Since 2007 we’ve been monitoring occurrences of the cryptic and unpredictable White-Throated Nightjar on and near the Co-op. Each season, from September to March, our residents listen for the birds’ distinctive calls, recording the time and direction from which it’s heard. Monitoring in 2020 and 2021 has also included AudioMoth sound recorders provided by Nillumbik Shire Council.
You can hear the White-Throated Nightjar sound recording here.
These enigmatic birds usually arrive in late September or October to start breeding, with hatching occurring from November to February. Successful breeding events have been recorded in 2014, 2019 and 2020, the closest known records to Melbourne.
These records are significant for the Bend of Islands and the Co-op, proving the success of our 'residential conservation' zoning and the ecological importance of our area of high biodiversity.
White-Throated Nightjars nest on the ground in open woodland or on rocky slopes, but they are very hard to spot because they blend in so well. Unfortunately, this means they and their chicks are prey to foxes, Currawongs and Goshawks.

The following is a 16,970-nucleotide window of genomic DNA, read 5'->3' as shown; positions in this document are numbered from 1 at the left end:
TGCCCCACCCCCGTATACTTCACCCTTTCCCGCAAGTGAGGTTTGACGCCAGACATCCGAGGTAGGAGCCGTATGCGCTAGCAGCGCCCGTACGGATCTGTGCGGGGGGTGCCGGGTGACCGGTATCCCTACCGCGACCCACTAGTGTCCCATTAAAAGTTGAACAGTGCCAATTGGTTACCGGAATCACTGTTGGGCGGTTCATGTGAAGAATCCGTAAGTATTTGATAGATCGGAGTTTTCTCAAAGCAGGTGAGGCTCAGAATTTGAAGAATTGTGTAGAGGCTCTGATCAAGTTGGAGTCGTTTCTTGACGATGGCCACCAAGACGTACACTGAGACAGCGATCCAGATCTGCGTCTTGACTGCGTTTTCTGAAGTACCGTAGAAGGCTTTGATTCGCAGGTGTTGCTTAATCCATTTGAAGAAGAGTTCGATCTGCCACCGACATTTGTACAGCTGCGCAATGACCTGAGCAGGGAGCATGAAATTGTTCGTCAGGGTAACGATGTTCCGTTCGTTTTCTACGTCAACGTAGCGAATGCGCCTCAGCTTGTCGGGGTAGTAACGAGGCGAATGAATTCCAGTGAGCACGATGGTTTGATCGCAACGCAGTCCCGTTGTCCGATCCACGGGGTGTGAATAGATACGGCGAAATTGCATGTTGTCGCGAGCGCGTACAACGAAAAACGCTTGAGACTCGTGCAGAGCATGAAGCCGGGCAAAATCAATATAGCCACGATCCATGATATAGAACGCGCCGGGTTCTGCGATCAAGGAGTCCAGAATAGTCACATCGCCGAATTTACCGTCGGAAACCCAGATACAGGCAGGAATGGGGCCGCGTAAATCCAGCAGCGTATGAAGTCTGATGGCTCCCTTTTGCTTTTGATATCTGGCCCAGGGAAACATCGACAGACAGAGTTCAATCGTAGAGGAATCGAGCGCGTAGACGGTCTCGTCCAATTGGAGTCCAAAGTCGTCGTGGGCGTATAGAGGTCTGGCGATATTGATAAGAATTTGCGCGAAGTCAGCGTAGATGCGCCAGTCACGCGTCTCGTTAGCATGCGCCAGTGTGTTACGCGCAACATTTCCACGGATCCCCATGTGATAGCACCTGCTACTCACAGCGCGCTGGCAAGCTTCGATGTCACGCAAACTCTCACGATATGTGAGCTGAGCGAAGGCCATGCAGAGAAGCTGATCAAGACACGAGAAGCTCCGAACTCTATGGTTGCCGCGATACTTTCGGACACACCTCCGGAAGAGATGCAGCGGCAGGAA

Above: adult with chick
In 2020 the birds arrived earlier than ever, in fact ten days earlier than ever recorded before. Breeding took place in October and the egg hatched mid-November. Devastatingly, the chick was taken, probably by a fox. Later fox control in the general area yielded seven foxes in 10 days, indicating a very high density of foxes in the area.
Above: pics 1 & 2 egg site photos 2020-11-16; pic 3 2014 chick at 1-day old; pic 4 2020 chick head
There is little doubt that habitat loss is a serious threat to the on-going well-being of the Nightjars in the peri-urban fringes of Melbourne.
The 2019-2020 fires in NSW and Queensland will have severely affected the sedentary populations in these areas, thereby increasing the importance of the migratory population that comes to Victoria each summer from North Queensland and New Guinea.
Which is why it is so important for us to understand these birds’ requirements and to protect and enhance the remaining areas of habitat that they still utilize.